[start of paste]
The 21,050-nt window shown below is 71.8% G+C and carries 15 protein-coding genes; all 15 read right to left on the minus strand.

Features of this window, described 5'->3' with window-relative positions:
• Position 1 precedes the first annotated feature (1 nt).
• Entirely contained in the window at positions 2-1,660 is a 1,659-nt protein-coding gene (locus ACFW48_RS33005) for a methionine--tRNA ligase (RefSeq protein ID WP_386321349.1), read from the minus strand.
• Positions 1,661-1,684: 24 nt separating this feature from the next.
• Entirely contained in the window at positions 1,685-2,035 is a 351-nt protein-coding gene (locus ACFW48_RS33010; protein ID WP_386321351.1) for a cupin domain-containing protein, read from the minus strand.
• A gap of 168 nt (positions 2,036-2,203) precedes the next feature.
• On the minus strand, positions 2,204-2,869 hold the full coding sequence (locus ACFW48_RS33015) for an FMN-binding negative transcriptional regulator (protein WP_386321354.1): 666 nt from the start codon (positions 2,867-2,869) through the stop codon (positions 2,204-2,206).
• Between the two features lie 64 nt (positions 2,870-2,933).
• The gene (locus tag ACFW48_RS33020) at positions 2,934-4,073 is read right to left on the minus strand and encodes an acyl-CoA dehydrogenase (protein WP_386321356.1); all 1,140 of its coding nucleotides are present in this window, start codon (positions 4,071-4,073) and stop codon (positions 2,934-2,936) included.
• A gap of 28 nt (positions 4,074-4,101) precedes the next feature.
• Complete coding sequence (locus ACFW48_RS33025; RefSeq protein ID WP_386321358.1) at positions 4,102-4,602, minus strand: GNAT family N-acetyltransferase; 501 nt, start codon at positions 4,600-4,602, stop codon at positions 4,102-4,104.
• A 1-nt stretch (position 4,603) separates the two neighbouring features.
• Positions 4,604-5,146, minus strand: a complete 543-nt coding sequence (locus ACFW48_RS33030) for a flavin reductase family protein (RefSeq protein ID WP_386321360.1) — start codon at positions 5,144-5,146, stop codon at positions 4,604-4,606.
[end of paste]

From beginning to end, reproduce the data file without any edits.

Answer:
The 21,050-nt window shown below is 71.8% G+C and carries 15 protein-coding genes; all 15 read right to left on the minus strand.

Features of this window, described 5'->3' with window-relative positions:
• Position 1 precedes the first annotated feature (1 nt).
• Entirely contained in the window at positions 2-1,660 is a 1,659-nt protein-coding gene (locus ACFW48_RS33005) for a methionine--tRNA ligase (RefSeq protein ID WP_386321349.1), read from the minus strand.
• Positions 1,661-1,684: 24 nt separating this feature from the next.
• Entirely contained in the window at positions 1,685-2,035 is a 351-nt protein-coding gene (locus ACFW48_RS33010; protein ID WP_386321351.1) for a cupin domain-containing protein, read from the minus strand.
• A gap of 168 nt (positions 2,036-2,203) precedes the next feature.
• On the minus strand, positions 2,204-2,869 hold the full coding sequence (locus ACFW48_RS33015) for an FMN-binding negative transcriptional regulator (protein WP_386321354.1): 666 nt from the start codon (positions 2,867-2,869) through the stop codon (positions 2,204-2,206).
• Between the two features lie 64 nt (positions 2,870-2,933).
• The gene (locus tag ACFW48_RS33020) at positions 2,934-4,073 is read right to left on the minus strand and encodes an acyl-CoA dehydrogenase (protein WP_386321356.1); all 1,140 of its coding nucleotides are present in this window, start codon (positions 4,071-4,073) and stop codon (positions 2,934-2,936) included.
• A gap of 28 nt (positions 4,074-4,101) precedes the next feature.
• Complete coding sequence (locus ACFW48_RS33025; RefSeq protein ID WP_386321358.1) at positions 4,102-4,602, minus strand: GNAT family N-acetyltransferase; 501 nt, start codon at positions 4,600-4,602, stop codon at positions 4,102-4,104.
• A 1-nt stretch (position 4,603) separates the two neighbouring features.
• Positions 4,604-5,146, minus strand: a complete 543-nt coding sequence (locus ACFW48_RS33030) for a flavin reductase family protein (RefSeq protein ID WP_386321360.1) — start codon at positions 5,144-5,146, stop codon at positions 4,604-4,606.